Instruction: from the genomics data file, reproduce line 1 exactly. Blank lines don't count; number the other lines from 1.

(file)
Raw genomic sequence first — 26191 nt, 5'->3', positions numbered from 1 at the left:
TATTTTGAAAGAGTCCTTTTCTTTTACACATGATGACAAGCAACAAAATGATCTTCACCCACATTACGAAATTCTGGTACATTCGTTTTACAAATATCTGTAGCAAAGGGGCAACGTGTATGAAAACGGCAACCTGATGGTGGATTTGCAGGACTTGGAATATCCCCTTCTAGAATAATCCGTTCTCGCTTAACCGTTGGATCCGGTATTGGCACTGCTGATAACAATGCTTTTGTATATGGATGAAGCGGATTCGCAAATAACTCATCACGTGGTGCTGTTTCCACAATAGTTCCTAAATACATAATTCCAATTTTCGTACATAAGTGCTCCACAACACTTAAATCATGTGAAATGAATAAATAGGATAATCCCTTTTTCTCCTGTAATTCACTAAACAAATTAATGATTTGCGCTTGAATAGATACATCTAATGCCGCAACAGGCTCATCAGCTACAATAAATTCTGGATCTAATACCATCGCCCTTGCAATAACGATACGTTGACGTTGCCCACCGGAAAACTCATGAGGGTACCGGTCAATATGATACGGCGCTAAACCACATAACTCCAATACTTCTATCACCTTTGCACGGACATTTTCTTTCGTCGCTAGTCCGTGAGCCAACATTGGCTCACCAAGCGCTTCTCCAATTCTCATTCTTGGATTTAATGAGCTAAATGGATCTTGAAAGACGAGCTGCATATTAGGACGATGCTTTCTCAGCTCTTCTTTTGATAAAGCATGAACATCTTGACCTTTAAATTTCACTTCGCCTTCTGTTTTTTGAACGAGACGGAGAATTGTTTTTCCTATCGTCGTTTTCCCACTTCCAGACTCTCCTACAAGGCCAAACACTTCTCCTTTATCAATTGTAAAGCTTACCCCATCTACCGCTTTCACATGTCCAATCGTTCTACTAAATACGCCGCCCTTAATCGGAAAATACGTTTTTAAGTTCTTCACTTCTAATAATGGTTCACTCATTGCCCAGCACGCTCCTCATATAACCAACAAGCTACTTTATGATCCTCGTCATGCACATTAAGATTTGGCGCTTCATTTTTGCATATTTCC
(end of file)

Raw genomic sequence first — 26191 nt, 5'->3', positions numbered from 1 at the left: